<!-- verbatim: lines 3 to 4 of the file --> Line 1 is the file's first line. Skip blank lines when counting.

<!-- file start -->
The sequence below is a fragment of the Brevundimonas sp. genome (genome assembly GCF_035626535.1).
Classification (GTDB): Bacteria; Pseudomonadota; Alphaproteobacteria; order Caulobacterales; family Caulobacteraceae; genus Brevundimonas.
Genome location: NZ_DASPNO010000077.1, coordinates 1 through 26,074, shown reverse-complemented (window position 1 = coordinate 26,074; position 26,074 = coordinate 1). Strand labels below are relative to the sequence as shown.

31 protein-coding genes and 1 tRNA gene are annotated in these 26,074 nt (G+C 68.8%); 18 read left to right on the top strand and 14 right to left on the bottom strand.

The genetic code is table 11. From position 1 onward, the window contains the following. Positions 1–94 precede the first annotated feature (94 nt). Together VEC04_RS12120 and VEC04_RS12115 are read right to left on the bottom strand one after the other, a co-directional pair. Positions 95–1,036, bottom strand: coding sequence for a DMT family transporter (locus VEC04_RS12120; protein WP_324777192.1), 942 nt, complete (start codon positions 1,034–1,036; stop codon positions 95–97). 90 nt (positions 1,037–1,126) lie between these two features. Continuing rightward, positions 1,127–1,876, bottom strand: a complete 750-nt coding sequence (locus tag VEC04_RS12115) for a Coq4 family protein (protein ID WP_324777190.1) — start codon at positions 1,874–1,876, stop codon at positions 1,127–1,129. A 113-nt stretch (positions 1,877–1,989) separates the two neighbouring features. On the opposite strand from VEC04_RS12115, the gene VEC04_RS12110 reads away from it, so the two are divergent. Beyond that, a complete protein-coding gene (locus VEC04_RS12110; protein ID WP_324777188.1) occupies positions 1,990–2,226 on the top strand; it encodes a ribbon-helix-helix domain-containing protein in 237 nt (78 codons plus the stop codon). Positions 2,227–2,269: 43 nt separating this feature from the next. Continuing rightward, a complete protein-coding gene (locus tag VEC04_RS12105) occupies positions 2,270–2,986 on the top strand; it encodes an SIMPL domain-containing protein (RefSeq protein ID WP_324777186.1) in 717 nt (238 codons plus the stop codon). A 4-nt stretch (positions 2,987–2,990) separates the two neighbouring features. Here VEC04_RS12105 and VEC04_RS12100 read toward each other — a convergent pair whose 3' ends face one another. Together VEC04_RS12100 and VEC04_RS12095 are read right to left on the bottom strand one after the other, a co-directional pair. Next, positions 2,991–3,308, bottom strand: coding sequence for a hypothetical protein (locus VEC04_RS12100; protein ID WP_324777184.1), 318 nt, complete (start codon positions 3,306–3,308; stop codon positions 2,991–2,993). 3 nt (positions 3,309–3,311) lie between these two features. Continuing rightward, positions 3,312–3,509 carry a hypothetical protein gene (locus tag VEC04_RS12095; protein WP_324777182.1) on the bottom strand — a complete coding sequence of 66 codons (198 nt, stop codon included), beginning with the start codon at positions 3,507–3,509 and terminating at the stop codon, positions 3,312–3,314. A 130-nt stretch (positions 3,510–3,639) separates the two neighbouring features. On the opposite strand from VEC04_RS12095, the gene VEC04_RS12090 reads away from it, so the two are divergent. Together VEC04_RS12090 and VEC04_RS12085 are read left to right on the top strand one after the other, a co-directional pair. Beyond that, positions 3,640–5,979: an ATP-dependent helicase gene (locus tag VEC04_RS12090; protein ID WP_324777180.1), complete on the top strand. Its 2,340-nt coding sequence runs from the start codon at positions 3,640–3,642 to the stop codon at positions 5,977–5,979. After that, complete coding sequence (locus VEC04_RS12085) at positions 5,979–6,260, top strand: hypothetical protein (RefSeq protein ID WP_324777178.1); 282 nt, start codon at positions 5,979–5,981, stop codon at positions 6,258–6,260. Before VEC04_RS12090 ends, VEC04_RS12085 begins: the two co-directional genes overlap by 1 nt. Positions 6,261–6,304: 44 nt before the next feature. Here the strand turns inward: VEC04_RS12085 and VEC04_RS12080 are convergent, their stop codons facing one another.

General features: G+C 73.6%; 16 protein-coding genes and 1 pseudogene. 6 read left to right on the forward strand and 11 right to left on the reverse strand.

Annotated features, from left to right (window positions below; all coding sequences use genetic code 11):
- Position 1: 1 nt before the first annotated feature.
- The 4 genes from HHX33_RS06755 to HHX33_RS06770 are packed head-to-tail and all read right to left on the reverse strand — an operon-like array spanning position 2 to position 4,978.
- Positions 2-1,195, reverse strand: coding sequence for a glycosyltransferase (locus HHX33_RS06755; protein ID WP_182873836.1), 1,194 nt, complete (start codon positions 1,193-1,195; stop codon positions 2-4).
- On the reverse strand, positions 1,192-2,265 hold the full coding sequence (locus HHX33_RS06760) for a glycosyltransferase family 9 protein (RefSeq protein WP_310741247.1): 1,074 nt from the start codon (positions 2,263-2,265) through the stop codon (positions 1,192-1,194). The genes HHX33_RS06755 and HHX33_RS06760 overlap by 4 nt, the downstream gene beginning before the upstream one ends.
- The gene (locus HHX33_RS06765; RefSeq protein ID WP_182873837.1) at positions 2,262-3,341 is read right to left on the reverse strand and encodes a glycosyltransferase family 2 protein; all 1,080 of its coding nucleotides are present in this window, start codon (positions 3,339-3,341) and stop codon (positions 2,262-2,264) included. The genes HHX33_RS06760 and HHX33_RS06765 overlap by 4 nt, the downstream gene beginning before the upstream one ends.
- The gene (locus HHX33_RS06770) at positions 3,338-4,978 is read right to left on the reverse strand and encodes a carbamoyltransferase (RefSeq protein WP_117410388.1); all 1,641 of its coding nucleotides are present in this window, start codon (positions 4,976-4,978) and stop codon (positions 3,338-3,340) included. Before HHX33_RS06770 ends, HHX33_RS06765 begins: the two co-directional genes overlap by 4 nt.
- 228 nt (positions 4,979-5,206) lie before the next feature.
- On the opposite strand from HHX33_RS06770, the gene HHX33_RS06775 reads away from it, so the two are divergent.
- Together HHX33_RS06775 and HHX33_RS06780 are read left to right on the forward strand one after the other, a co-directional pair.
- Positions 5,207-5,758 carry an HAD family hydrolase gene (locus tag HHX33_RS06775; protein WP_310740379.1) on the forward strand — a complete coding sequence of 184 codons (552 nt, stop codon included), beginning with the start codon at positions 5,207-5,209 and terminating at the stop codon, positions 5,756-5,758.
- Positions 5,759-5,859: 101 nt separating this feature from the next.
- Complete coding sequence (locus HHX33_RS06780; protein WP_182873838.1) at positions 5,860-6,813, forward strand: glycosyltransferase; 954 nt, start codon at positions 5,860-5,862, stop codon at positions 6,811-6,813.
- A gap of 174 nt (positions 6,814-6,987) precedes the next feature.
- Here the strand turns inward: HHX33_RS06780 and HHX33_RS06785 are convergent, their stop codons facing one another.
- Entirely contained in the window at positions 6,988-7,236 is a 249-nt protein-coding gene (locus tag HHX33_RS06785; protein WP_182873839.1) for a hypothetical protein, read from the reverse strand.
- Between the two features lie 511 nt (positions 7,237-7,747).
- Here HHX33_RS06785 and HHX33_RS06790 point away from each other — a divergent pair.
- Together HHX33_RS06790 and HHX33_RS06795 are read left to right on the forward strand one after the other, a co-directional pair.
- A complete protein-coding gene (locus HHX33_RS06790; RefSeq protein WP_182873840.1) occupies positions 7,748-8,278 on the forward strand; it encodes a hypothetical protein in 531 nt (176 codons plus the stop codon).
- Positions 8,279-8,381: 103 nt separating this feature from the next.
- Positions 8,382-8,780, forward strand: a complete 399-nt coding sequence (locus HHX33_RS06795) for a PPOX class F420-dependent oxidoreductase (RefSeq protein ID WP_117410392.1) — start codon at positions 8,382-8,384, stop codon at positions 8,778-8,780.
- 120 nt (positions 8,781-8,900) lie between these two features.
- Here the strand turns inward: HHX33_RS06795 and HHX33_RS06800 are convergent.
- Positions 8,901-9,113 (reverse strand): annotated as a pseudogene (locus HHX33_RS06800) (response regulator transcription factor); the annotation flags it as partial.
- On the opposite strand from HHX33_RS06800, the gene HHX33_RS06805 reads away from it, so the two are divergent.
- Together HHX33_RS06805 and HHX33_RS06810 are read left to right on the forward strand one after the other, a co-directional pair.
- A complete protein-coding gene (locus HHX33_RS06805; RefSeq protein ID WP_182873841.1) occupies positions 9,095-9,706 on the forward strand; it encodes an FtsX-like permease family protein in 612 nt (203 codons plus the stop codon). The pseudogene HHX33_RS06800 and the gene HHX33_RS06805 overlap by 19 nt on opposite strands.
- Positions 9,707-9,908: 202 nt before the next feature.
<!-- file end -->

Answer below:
Genome location: NZ_DASPNO010000077.1, coordinates 1 through 26,074, shown reverse-complemented (window position 1 = coordinate 26,074; position 26,074 = coordinate 1). Strand labels below are relative to the sequence as shown.

31 protein-coding genes and 1 tRNA gene are annotated in these 26,074 nt (G+C 68.8%); 18 read left to right on the top strand and 14 right to left on the bottom strand.